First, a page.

I should have known something was up when masters and servants were getting killed left and right at the beginning of the second part of this series. As I said before though, I don’t really have any problems with these flashback type of episodes because of what they reveal about Kiritsugu’s character. However, I do think that with a cast as large as the one in this series, offering too much time to one character isn’t really fair to the rest of the characters; I mean, how long has it been since we’ve seen Waver. Though if there was one character to focus on, I suppose it should be Kiritsugu, but I still don’t think he should monopolize so much of the show’s time.
But really, Type Moon better just go ahead and start production for their Kiritsugu prequel/spinoff thing, because this episode just made me want to see something like that even more than I already did. I don’t think that too many people would be against the idea of a “Kiritsugu the Vampire Slayer” series. For the most part this episode seemed to be just an explination for the way Kiritsugu is and how he learned to do what he does. Plus, we also got to see that scene where Kiritsugu gets his ribs ripped out from way back when in the first season, and we got some context and explanation to it as well. It’s always nice when things come back around in the end. I do think some of the things in this episode, such as the Bee dude and what exactly Natalia does were explained a little more, but this is more than likely a one time flashback episode, so It’s understandable that they skipped around a lot. I do wish that this episode would have been more chronological, but that’s just a minor complaint.
It seemed to me that the main point of this episode was that no matter what, even when faced with losing everything that is important to him, Kiritsugu still holds to his ideals and his desire to save all the people that he can. I see it as reflecting that old Spock quote, “the needs of the many outweigh the needs of the few”, and it seems that Kiritsugu holds very strongly to that. But even with how strong his convictions are about saving people, he seemed to be trying to justify what he did to Natalia pretty soon after he destroyed that plane. Obviously allowing the plane to land would pose a huge threat, but it’s not as if it was impossible for him to attempt to control the Bee Zombies and try to save Natalia at the same time. Although Kiritsugu does try to do all he can to help people, he does it in the harshest and most unflinching way possible. Could he have possibly save Natalia and stopped the Zombies? Maybe, but the risk was too great. Was it cruel to kill Kayneth and his wife after he made Lancer commit suicide? Yes it was, but if there was even a fraction of a fraction of a chance that Kayneth could reenter the war, Kiritsugu was going to do what he had to do to make sure he didn’t.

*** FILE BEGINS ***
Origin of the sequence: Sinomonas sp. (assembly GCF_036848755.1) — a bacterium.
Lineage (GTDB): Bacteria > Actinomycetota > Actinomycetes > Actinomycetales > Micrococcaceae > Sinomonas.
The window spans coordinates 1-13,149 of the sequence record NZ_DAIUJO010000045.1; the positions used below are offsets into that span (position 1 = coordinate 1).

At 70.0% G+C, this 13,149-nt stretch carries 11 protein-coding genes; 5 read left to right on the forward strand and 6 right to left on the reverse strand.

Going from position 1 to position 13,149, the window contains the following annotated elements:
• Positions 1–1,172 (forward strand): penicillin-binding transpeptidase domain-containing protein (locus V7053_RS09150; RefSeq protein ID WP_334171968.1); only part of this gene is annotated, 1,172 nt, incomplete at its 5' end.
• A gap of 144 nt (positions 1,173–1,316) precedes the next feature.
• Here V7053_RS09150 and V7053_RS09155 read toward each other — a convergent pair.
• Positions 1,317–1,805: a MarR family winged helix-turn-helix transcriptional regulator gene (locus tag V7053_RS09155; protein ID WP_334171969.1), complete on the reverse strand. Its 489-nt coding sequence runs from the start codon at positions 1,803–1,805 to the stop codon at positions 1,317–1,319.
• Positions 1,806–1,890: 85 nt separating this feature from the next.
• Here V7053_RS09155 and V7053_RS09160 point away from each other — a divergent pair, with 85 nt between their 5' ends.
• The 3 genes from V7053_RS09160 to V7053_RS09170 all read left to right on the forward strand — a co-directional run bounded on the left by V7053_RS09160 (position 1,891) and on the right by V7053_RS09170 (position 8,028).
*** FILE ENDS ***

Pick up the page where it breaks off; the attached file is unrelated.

Now we’ll probably be going back to the actual story arc of the series, which hopefully means that Archer and Kirei are finally going to come out as partners…. in a Master and Servant kind of way…. no, not like that. Anyway, with so few servants and Master’s left, I imagine that things will start to get pretty eventful from here on out. If I had to put money on it, I’d say that Kariya and Berserker will almost certainly be the first ones to go. After all, leaving the three legendary kings to duke it out seems only fair. After that, I’d assume that Rider and Waver would be the next to go. Then, I’d assume that Kiritsugu would win, but the fact that the war happens agina (Stay/Night) kind of seems to contradict that, but maybe his wish just didn’t work right, or something along those lines. Regardless, I expect an epic showdown between Saber and Archer, and Kiritsugu and Kirei, so don’t let me down here.
Best episode ever. No, you cannot argue with this, it is scientifically proven to be one hundred percent true. This episode was complete and total badassery to the very core, but not only that there was a lot of it. Awesome dialogue, awesome action, awesome everything; it was simply fucking amazing. Hopefully, this marks a darker and more violent turning point in the series, because I don’t there’s been this much shit happen collectively in the entire series, let alone in a single episode.